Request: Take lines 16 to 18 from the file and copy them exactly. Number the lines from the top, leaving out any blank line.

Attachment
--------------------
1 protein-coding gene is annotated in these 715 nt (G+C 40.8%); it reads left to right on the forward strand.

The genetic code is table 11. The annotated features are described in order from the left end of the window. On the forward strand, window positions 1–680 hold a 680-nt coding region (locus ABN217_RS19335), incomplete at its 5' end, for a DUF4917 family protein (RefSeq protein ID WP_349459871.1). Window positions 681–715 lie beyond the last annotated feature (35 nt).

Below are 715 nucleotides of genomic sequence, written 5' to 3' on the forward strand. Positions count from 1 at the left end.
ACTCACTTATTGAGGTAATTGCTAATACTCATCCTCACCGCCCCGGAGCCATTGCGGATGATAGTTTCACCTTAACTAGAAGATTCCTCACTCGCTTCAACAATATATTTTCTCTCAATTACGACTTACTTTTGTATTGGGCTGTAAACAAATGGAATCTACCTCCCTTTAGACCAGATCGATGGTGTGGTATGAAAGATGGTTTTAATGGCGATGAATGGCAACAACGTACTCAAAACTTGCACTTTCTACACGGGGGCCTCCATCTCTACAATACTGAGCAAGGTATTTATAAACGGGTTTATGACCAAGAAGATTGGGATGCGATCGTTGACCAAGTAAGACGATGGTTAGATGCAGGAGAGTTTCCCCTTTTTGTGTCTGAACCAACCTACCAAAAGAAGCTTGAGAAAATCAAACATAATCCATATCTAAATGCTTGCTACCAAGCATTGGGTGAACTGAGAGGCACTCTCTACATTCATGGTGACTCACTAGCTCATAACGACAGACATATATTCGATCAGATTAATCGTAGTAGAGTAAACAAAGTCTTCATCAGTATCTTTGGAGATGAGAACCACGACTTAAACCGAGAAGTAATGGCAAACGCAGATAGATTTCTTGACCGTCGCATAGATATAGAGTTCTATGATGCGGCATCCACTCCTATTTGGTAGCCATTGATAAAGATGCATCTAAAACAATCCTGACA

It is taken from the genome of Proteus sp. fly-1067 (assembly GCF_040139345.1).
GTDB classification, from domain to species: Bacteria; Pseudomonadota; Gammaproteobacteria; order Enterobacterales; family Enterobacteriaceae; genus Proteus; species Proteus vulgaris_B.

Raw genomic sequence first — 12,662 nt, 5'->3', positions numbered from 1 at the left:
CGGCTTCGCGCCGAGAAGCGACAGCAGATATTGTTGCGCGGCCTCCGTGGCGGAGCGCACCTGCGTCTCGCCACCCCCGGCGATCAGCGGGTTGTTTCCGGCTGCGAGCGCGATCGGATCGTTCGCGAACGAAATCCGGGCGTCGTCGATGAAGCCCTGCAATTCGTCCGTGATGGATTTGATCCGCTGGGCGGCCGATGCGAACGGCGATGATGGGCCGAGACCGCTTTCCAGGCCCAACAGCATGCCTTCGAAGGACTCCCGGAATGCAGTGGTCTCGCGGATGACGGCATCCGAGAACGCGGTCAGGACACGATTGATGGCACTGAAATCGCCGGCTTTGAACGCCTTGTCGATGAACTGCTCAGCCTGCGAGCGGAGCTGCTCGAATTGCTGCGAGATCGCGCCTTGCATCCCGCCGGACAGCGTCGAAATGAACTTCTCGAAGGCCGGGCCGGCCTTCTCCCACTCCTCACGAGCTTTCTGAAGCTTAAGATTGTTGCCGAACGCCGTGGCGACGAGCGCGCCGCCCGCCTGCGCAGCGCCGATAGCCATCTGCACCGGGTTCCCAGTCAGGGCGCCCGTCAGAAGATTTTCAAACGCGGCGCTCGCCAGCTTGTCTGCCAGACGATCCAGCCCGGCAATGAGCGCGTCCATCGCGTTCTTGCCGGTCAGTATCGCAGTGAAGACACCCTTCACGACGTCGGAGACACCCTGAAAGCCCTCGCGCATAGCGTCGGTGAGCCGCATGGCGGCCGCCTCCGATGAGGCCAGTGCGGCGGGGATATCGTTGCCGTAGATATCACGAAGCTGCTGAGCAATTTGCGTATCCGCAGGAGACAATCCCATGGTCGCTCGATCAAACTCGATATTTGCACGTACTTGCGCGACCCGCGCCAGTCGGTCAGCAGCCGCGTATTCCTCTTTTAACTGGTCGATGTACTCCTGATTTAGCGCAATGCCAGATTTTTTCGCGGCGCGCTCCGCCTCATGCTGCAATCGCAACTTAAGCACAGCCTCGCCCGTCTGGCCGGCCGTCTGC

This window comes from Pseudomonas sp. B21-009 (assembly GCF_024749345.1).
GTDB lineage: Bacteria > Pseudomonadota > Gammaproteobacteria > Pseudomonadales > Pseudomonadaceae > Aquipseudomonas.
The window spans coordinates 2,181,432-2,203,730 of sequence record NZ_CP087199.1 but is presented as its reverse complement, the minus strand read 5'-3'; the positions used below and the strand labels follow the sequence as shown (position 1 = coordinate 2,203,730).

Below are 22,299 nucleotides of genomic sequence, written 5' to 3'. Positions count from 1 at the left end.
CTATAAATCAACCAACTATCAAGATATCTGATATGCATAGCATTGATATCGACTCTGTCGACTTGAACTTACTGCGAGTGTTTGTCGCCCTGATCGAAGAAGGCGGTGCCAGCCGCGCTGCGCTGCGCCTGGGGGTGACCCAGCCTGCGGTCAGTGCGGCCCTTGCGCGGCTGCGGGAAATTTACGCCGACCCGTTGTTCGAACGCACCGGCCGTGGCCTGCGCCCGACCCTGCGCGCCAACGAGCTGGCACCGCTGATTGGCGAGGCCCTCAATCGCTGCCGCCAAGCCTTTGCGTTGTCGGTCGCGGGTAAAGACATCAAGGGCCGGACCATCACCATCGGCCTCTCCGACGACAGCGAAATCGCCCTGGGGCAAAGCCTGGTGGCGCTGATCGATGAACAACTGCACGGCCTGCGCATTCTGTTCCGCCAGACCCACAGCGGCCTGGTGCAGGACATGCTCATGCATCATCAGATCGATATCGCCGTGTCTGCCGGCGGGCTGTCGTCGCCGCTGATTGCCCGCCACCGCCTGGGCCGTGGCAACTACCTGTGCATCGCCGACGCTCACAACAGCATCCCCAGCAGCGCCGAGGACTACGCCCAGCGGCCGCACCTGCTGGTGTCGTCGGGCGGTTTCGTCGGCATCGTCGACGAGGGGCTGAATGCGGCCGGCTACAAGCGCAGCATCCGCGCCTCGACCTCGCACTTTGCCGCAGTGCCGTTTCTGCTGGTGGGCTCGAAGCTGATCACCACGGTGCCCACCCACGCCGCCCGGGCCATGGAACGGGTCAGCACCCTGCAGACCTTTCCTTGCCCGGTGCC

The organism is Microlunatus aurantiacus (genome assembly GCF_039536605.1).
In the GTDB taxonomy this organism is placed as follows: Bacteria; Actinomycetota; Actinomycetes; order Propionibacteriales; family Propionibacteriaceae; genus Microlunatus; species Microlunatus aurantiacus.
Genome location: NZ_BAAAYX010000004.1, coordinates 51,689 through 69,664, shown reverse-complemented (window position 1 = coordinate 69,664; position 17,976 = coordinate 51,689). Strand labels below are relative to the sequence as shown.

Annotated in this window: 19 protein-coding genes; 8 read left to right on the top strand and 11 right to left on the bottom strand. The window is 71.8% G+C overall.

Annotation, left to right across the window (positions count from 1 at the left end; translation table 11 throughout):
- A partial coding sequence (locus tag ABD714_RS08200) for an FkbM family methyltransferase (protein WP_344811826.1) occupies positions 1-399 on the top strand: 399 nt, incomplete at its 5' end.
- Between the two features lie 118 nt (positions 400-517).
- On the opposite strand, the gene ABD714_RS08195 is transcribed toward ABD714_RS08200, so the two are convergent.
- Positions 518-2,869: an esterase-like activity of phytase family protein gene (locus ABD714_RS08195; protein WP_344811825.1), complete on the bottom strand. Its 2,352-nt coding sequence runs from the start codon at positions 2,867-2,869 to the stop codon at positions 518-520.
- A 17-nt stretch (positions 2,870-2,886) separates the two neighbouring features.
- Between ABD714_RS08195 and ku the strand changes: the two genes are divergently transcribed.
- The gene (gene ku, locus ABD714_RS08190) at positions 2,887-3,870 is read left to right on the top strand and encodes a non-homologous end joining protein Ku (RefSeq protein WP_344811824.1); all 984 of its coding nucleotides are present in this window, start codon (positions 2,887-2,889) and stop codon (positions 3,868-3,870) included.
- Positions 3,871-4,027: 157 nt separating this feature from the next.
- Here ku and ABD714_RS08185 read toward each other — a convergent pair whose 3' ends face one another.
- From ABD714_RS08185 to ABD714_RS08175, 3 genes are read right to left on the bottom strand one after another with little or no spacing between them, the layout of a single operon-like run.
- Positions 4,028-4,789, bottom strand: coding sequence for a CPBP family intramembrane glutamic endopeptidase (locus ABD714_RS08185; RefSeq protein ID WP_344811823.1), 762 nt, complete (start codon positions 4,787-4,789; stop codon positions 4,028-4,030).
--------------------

Genome location: NZ_BAAAYX010000004.1, coordinates 51,689 through 69,664, shown reverse-complemented (window position 1 = coordinate 69,664; position 17,976 = coordinate 51,689). Strand labels below are relative to the sequence as shown.

Annotated in this window: 19 protein-coding genes; 8 read left to right on the top strand and 11 right to left on the bottom strand. The window is 71.8% G+C overall.

Annotation, left to right across the window (positions count from 1 at the left end; translation table 11 throughout):